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Bibliometric analysis of medicine-related publications on poverty (2005–2015)
SpringerPlus volume 5, Article number: 1888 (2016)
Poverty is a global problem. The war against poverty requires not only financial support, but also poverty-related research to pinpoint areas of high need of intervention. In line with international efforts to fight poverty and negative consequences, we carried out this study to give a bibliometric overview of medicine-related literature on poverty. Such a s study is an indicator of the extent of interaction of various international key players on the war against poverty-related health problems.
Scopus was used to achieve the objective of this study. The time span set for this study was 2005–2015. Poverty-related articles under the subject area “Medicine” were used to give bibliometric indicators such as annual growth of publications, international collaboration, highly cited articles, active countries, institutions, journals, and authors.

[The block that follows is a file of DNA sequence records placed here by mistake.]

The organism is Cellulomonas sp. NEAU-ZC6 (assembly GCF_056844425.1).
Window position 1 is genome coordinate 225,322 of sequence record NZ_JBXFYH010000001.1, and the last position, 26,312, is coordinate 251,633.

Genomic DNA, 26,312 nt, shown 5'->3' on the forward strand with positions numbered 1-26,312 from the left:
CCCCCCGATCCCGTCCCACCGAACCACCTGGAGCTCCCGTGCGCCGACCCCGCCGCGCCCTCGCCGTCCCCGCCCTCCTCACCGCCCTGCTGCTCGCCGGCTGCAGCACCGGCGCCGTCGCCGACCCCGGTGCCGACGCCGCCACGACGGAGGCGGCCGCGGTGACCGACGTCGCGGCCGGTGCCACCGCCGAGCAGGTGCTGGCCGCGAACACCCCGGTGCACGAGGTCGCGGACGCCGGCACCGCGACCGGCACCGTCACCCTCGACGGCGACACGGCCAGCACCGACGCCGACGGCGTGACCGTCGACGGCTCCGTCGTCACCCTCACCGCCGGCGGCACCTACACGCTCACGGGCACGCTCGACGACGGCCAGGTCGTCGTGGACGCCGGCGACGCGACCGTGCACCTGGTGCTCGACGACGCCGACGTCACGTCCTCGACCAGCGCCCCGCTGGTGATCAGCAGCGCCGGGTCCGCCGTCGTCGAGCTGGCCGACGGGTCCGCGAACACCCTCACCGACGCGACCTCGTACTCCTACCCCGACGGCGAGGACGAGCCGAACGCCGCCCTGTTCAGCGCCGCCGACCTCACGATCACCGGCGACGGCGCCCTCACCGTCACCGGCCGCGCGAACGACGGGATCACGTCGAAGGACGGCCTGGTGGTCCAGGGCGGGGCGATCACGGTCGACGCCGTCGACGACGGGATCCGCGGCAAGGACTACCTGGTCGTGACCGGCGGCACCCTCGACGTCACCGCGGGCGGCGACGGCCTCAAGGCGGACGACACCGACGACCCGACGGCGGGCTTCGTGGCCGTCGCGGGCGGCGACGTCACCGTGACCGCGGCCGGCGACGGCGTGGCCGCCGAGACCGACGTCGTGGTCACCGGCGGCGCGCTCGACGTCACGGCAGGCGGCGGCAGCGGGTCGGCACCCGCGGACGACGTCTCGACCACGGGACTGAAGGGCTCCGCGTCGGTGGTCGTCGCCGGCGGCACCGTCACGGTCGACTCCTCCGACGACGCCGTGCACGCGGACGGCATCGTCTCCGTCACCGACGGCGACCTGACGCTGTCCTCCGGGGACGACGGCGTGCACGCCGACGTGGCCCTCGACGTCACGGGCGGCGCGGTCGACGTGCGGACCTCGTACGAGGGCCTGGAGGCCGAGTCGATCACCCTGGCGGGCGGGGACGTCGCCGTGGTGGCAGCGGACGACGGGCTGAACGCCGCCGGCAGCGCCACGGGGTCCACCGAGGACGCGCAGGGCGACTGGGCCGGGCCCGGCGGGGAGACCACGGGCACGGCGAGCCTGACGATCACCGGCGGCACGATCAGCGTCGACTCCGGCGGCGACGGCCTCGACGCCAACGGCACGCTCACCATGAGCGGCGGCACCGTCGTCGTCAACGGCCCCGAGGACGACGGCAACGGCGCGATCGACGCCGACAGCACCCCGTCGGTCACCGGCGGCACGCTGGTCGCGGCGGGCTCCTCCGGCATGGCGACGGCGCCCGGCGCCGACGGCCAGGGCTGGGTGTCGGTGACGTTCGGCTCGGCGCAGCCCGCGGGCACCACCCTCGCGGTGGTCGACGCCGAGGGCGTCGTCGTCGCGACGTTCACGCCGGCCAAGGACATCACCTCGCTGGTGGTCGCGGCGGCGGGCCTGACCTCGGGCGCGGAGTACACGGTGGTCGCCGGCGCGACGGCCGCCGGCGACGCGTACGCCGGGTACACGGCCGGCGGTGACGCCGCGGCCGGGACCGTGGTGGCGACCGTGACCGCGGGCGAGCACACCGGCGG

The total number of retrieved articles was 1583. The Hirsh-index of retrieved articles was 56. A modest and fluctuating increase was seen over the study period. Visualization map of retrieved articles showed that “HIV”, infectious diseases, mental health, India, and Africa were most commonly encountered terms. No significant dominance of any particular author or journal was observed in retrieved articles. The United States of America had the largest share in the number of published articles. The World Health Organization and Centers for Disease Prevention and Control were among top active institutions/organizations. International collaboration was observed in less than one third of publications. Top cited articles focused on three poverty-related health issues, mainly, infectious diseases, malnutrition, and child development/psychology. Most of top articles were published in high impact journals.
Data indicated that articles on poverty were published in high influential medical journals indicative of the importance of poverty as a global health problem. However, the number publications and the extent of international collaborations was lower than expected given the huge burden of poverty-related health problems.